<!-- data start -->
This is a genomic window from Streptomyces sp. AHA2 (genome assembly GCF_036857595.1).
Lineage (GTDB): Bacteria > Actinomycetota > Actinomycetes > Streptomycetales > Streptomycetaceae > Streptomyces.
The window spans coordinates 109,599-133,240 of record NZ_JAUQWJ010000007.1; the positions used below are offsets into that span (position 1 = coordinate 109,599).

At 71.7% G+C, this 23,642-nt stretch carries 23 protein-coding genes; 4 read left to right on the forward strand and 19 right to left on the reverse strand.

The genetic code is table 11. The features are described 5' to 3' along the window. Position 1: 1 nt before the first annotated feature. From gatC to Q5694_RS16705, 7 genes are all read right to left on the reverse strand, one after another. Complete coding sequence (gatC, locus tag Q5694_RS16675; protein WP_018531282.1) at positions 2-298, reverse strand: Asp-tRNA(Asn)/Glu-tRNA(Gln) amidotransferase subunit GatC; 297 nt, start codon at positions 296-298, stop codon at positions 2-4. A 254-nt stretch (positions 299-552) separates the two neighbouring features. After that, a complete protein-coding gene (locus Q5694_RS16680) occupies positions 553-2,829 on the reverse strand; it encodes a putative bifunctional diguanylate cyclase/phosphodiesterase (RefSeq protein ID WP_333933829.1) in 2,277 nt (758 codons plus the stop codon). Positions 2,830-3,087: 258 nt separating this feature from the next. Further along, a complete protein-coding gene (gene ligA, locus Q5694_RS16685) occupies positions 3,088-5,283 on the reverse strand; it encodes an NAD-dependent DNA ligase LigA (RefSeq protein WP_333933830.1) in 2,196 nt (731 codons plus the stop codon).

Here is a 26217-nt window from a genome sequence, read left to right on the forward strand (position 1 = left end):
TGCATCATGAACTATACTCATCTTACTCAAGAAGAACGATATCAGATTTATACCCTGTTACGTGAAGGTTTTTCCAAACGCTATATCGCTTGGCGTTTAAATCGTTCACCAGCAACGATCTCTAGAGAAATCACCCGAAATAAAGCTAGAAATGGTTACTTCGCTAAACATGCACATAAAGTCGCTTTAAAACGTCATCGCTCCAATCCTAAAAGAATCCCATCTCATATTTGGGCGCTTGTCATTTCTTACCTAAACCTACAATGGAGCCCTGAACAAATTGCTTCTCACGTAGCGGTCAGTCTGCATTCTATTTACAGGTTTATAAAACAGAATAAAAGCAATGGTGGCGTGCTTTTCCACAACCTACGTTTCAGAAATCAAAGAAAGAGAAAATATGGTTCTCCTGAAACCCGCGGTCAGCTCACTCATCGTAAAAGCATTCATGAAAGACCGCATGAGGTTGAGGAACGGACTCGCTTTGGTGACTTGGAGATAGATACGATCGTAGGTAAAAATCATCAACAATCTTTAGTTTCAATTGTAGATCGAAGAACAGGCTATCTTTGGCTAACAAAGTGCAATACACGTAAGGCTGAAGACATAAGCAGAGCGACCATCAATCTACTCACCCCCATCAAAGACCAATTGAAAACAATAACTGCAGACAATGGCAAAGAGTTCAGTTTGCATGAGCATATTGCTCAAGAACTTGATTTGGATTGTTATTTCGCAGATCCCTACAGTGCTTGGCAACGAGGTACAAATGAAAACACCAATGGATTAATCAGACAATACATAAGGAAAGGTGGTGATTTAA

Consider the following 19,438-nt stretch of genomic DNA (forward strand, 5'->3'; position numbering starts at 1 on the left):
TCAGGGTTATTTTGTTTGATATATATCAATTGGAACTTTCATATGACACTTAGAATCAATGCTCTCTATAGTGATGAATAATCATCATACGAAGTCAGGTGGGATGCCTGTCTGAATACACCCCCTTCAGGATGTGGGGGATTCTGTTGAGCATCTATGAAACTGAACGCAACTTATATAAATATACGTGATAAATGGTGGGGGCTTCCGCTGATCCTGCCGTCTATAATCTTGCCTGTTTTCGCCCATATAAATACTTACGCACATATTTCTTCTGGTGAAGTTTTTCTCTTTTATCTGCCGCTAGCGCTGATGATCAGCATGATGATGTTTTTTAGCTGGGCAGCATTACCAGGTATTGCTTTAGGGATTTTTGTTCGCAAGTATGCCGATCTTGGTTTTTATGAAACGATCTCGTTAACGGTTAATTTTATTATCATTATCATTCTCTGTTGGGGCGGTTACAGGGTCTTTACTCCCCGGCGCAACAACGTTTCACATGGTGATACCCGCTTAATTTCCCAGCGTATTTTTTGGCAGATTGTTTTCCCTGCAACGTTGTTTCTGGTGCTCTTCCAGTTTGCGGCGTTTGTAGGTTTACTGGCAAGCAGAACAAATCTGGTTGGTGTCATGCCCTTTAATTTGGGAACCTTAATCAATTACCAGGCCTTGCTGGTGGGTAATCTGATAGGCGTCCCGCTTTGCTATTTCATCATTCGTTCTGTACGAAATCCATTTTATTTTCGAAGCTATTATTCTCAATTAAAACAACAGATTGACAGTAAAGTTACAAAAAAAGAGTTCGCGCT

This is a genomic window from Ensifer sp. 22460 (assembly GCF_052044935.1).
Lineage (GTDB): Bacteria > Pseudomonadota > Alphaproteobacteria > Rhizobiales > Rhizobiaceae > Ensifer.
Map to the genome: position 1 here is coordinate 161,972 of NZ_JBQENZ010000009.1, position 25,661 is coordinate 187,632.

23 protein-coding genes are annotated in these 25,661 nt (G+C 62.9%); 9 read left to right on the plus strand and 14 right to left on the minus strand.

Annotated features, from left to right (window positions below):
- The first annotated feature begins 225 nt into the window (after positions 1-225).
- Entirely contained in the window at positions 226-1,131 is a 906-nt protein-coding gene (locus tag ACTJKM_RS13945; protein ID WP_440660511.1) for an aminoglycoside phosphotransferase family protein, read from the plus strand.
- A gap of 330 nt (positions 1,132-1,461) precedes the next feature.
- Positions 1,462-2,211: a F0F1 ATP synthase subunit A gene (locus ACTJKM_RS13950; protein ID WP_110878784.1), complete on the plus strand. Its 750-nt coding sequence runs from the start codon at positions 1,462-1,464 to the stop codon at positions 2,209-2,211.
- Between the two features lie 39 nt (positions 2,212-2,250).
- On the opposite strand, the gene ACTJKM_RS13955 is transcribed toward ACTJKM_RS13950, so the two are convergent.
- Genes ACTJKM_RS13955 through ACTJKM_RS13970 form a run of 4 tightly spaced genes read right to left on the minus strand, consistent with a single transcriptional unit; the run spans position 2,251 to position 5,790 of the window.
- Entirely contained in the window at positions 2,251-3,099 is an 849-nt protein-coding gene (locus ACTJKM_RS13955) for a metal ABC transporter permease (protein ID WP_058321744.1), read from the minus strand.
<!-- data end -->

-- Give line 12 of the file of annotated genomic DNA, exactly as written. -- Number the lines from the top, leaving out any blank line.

Map to the genome: position 1 here is coordinate 161,972 of NZ_JBQENZ010000009.1, position 25,661 is coordinate 187,632.